Applying Traditional CME Outcomes Models to MSL-led Educational Efforts

By Wendy Cerenzia1, Brandon Coleman1, Kyle Hammond2

  1. CE Outcomes, LLC; Birmingham, AL
  2. Gilead Sciences; Foster City, CA

Outcomes associated with continuing medical educational (CME) activities have evolved to be an expected component of an educational strategy.  However, educational efforts directed to clinicians, outside of accredited CME, such as disease state awareness campaigns led by medical science liaisons (MSLs), have often lacked structured outcomes models that are typically associated with CME. This study demonstrates the value of applying a traditional CME performance outcome assessment model within a MSL-led educational outreach.

Educational Program Overview and Goal

The educational program Simplifying Training of Providers in HCV Forums: STOP HCV Forums was designed as small structured dinner meetings targeting clinicians involved in the screening and diagnosis of chronic hepatitis C infection. The goal of the education was for MSLs to build a network of new HCV providers and connect them with HCV experts.  This education was particularly targeted within a defined region in need of expanding screening, linkage and treatment of patients with HCV.  The program provided a forum (eg, dinner discussion) for an experienced treater to discuss novel ways to implement, improve and simplify care in HCV screening and treatment, and for new treaters to ask questions about screening, treatment and follow-up care of HCV.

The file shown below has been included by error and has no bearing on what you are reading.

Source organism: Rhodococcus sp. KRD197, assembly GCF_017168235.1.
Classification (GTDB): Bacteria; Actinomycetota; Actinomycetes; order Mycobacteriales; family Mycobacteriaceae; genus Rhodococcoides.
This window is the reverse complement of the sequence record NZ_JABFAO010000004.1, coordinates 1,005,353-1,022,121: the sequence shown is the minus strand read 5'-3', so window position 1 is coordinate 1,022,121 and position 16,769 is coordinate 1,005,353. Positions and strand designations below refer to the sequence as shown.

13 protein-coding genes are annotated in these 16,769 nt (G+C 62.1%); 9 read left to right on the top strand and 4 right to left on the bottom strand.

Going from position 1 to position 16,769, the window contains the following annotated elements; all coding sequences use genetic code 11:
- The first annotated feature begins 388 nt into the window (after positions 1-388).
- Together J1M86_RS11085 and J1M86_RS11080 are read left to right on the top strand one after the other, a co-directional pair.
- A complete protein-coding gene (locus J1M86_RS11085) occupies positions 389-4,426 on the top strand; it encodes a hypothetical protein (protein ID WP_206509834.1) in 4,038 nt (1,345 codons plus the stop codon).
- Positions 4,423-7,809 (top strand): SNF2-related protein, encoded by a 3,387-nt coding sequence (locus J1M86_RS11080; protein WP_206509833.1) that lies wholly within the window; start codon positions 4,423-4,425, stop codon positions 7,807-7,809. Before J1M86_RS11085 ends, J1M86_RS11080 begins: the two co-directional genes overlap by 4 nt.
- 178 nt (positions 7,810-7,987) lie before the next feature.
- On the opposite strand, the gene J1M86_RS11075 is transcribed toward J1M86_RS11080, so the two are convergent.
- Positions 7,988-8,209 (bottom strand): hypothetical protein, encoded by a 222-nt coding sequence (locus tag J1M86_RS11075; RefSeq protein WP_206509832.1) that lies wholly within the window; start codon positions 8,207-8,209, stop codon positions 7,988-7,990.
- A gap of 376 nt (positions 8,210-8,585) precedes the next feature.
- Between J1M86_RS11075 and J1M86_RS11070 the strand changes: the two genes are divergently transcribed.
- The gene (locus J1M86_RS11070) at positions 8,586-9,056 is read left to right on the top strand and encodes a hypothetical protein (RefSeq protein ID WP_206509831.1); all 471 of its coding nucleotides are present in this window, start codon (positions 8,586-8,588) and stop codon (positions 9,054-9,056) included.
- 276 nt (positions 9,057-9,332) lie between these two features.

Outcomes Objective and Design

Based on the goals of the program, the outcomes plan was designed to understand the impact of the education on clinical practice as well as behavioral and attitudinal changes associated with education. In order to assess clinical practice change associated with the STOP HCV Forums, outcomes were designed to achieve Level 5: Performance[1] via a pre- vs. 30-day follow-up survey. 

To accomplish this, a pre-survey was distributed to registered forum participants approximately one week prior to educational intervention.  The same survey was distributed at least 30 days following the education. Neither the pre- nor the follow-up surveys included an honorarium for participants. Comparisons were made to determine clinical practice changes, as well as changes to attitudes and perceived barriers following exposure to the education and return to clinical practice.

The STOP HCV Forums included in this assessment took place over Q2 and Q3 2019.  A total of 77 pre-surveys and 30 post-surveys were received. In order to directly compare to assess change, pre- and follow-up respondents were matched, and a sample of 24 responses was utilized for analysis.

Key Outcomes Results

Figure 1 demonstrates the key findings of the assessment study including:

  • A higher percentage of learners reporting screening for HCV among high-risk populations following the education
  • Decreased perceived significance to barriers related to screening and managing patients with HCV following the education
  • Increased understanding of multiple facets of HCV management and a higher likelihood to treat in the future